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pone-0071210-g001: The recency judgment task used in the present study.The task contained three types of trials during the test phase that differed in terms of the presence/absence of presentation of end words and the temporal distance between presented words: End trials, Middle-Long (M-L) trials, and Middle-Short (M-S) trials. W: Word.

Mentions: Visual stimuli were presented to subjects by projecting them onto a screen. Subjects viewed the screen through prism glasses. A magnet-compatible four-channel button press based on a fiber-optic switch was used to record subjects' performance. The recency judgments task consisted of two main phases, study and test (Fig. 1). During the study phase, twenty words were sequentially presented. Each word was presented for 1 sec, with an inter-stimulus interval (presentation of a white fixation cross) of 1 sec. Subjects were instructed to intentionally encode them for later recency judgments [56], [68]. More specifically, subjects were instructed to make up their own story from the list words, and this instruction is supposed to encourage the subjects to relate sequentially presented words that had otherwise no contexts among them. The words were concrete nouns taken from an object stimulus set [69] and were presented in strings of Japanese characters. To prevent the subjects from rehearsing the words between the study and test phases, the subjects performed a modified Wisconsin card sorting task [70] for approximately 30 seconds as a distracter task [52].


Dissociable temporo-parietal memory networks revealed by functional connectivity during episodic retrieval.

Hirose S, Kimura HM, Jimura K, Kunimatsu A, Abe O, Ohtomo K, Miyashita Y, Konishi S - PLoS ONE (2013)

The recency judgment task used in the present study.The task contained three types of trials during the test phase that differed in terms of the presence/absence of presentation of end words and the temporal distance between presented words: End trials, Middle-Long (M-L) trials, and Middle-Short (M-S) trials. W: Word.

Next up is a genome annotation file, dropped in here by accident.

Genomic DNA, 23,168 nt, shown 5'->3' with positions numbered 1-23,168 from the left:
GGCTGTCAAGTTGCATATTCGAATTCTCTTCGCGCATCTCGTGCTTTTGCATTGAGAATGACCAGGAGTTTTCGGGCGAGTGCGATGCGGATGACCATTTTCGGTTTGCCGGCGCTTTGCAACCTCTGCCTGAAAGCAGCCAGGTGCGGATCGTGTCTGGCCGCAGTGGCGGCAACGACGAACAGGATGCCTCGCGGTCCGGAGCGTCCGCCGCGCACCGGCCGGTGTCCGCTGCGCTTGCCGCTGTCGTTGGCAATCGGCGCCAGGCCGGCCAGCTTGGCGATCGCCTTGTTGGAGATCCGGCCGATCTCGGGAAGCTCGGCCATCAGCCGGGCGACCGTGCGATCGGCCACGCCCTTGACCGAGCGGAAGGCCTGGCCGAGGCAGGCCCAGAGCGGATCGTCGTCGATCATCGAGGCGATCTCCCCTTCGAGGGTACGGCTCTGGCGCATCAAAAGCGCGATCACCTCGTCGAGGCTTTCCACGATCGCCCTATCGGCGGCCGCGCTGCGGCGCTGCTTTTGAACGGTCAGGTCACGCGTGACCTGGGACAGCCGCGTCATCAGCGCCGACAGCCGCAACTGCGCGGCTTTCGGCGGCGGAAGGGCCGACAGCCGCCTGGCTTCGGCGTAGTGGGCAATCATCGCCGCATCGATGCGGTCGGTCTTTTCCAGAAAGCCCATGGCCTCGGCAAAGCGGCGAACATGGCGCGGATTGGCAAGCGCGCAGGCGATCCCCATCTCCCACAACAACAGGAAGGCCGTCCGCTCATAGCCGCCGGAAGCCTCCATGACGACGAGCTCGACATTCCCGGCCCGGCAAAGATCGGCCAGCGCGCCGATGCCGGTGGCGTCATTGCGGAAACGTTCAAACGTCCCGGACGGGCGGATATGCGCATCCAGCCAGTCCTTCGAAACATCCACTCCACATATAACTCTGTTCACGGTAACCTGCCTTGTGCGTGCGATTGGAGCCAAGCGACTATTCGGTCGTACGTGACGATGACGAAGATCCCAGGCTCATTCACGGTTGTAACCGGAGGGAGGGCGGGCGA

© Copyright Policy
Related In: Results  -  Collection

Show All Figures
getmorefigures.php?uid=PMC3756987&req=5

pone-0071210-g001: The recency judgment task used in the present study.The task contained three types of trials during the test phase that differed in terms of the presence/absence of presentation of end words and the temporal distance between presented words: End trials, Middle-Long (M-L) trials, and Middle-Short (M-S) trials. W: Word.
Mentions: Visual stimuli were presented to subjects by projecting them onto a screen. Subjects viewed the screen through prism glasses. A magnet-compatible four-channel button press based on a fiber-optic switch was used to record subjects' performance. The recency judgments task consisted of two main phases, study and test (Fig. 1). During the study phase, twenty words were sequentially presented. Each word was presented for 1 sec, with an inter-stimulus interval (presentation of a white fixation cross) of 1 sec. Subjects were instructed to intentionally encode them for later recency judgments [56], [68]. More specifically, subjects were instructed to make up their own story from the list words, and this instruction is supposed to encourage the subjects to relate sequentially presented words that had otherwise no contexts among them. The words were concrete nouns taken from an object stimulus set [69] and were presented in strings of Japanese characters. To prevent the subjects from rehearsing the words between the study and test phases, the subjects performed a modified Wisconsin card sorting task [70] for approximately 30 seconds as a distracter task [52].